A Realistic Childhood in “The 400 Blows”

The 400 Blows, Fran├žois Truffaut‘s first feature film, does a wonderful job at capturing adolescence — and every minute of it will ring true for people who weren’t always on their best behaviour when they were kids. It’s one of Roger Ebert’s Great Movie picks: “The 400 Blows (1959) is one of the most intensely touching stories ever made about a young adolescent. Inspired by Truffaut’s own early life, it shows a resourceful boy growing up in Paris and apparently dashing headlong into a life of crime.” (Don’t read the whole review unless you’ve already seen the film.) Whether or not you relate to the main character, it’s difficult not to feel sympathy for him because although he gets into trouble, he’s not a bad kid; he’s just surrounded by stupid adults, at home, at school, everywhere. There isn’t much story to The 400 Blows, but it’s so well directed and acted and it all feels so genuine, it’s perfectly enjoyable just the way it is.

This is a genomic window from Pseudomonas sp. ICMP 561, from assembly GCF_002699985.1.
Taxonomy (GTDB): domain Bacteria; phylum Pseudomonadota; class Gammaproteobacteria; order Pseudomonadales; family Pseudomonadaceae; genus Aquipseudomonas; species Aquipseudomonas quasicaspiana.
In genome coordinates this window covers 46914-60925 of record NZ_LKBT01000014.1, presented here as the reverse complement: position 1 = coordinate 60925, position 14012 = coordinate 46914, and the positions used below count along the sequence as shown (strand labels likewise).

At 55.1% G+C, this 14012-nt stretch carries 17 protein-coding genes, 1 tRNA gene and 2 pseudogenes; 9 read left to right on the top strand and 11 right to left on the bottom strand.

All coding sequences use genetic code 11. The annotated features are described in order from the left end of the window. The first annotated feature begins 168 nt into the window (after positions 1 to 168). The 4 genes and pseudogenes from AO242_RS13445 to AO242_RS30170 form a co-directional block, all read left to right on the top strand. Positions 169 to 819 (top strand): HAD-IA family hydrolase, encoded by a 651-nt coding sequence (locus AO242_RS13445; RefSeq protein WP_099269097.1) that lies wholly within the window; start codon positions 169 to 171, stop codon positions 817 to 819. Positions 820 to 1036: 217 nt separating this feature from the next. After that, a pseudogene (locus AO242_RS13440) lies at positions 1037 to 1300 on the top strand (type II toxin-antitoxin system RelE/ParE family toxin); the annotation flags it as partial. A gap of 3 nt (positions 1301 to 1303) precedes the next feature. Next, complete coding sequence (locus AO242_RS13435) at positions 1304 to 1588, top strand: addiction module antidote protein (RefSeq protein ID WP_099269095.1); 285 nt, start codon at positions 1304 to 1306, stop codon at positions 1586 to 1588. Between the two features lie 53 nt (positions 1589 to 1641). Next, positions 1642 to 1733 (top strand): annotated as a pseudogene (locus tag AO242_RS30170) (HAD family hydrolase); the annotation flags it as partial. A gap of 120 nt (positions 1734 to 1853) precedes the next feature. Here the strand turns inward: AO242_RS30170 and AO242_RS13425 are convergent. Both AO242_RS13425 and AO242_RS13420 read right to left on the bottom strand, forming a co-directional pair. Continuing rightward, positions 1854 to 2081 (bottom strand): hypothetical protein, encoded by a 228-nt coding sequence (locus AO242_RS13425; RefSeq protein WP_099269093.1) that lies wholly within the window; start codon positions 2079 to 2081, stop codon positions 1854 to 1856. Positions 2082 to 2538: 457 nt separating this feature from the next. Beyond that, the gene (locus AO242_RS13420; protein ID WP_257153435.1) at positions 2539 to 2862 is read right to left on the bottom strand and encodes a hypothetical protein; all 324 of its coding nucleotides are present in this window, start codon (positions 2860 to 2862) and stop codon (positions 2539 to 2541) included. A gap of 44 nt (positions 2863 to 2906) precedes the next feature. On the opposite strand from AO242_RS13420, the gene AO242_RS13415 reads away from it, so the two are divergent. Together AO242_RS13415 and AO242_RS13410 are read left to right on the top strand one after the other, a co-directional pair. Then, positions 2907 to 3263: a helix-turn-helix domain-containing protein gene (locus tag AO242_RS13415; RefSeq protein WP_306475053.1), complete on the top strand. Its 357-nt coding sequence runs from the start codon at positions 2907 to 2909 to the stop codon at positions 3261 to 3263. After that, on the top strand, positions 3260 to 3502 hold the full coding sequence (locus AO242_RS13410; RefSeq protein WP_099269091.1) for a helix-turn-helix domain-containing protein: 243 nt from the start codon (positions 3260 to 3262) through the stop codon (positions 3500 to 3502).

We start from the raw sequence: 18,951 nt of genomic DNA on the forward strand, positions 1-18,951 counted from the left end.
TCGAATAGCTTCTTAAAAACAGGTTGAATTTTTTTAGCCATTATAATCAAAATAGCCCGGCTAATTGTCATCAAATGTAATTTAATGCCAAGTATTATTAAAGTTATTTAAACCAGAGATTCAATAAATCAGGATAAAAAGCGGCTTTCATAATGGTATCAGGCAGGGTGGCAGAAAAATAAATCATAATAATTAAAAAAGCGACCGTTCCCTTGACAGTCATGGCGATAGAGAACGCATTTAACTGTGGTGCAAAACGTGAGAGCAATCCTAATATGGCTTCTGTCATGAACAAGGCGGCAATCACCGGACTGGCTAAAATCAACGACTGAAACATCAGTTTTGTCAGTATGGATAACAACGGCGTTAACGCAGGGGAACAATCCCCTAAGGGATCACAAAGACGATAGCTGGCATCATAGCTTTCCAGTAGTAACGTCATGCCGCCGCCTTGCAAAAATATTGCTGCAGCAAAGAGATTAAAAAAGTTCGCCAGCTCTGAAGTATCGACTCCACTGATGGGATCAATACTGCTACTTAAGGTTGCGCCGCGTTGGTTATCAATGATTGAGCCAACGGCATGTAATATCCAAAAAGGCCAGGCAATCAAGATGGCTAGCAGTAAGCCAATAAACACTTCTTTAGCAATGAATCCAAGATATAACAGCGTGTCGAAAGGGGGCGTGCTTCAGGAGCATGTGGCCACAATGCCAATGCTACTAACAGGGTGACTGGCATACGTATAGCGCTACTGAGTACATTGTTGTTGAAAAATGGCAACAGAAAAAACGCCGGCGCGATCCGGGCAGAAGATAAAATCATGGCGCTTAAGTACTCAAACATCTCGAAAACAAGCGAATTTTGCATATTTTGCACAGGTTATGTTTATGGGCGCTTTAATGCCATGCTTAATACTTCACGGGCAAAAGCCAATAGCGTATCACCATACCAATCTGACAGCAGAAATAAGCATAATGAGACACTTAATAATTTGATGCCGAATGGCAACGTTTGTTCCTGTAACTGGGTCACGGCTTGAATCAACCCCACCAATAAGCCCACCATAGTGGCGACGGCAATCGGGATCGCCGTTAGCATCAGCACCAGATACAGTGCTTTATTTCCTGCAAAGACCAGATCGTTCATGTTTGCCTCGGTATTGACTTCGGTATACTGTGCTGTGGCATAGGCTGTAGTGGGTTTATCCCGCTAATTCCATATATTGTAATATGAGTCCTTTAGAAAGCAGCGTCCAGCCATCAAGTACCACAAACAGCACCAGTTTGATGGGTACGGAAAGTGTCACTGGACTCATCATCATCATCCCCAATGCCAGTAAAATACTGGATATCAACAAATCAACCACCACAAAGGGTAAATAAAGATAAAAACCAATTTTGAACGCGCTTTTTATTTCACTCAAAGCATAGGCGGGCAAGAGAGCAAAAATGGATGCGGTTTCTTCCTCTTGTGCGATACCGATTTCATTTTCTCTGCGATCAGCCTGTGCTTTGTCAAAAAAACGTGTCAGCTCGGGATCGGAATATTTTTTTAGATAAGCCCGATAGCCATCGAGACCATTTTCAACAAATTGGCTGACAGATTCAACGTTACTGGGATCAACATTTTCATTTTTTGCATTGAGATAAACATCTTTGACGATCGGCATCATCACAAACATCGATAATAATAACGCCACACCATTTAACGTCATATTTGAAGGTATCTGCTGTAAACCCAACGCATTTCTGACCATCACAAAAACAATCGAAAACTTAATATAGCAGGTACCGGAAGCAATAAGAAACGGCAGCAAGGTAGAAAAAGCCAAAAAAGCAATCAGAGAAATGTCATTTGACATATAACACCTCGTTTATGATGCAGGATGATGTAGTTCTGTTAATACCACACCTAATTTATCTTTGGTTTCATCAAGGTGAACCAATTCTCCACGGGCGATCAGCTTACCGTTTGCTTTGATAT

About Phillip

Phillip Cairns is a beekeeper in St. John's, Newfoundland, who writes about beekeeping at mudsongs.org.

One Reply to “A Realistic Childhood in “The 400 Blows””

  1. I watched one of the follow-ups movies called Stolen Kisses that follows the same character later in life just after he gets out of the army and finds a job as a PI and falls in love. The story is inconsequential. But the acting feels natural and charming. The main character is a bit odd but likeable. The movie easily more entertaining than most romantic comedies out of Hollywood. It may not be a 4 star movie, but it’s a good one. I recommend it.

    I also saw “Aliens vs Monsters” in 3D. I’ve seen enough 3D movies now to conclude that if a movie is in 3D, it means the only thing it has going for it is the 3D, and that ain’t much.

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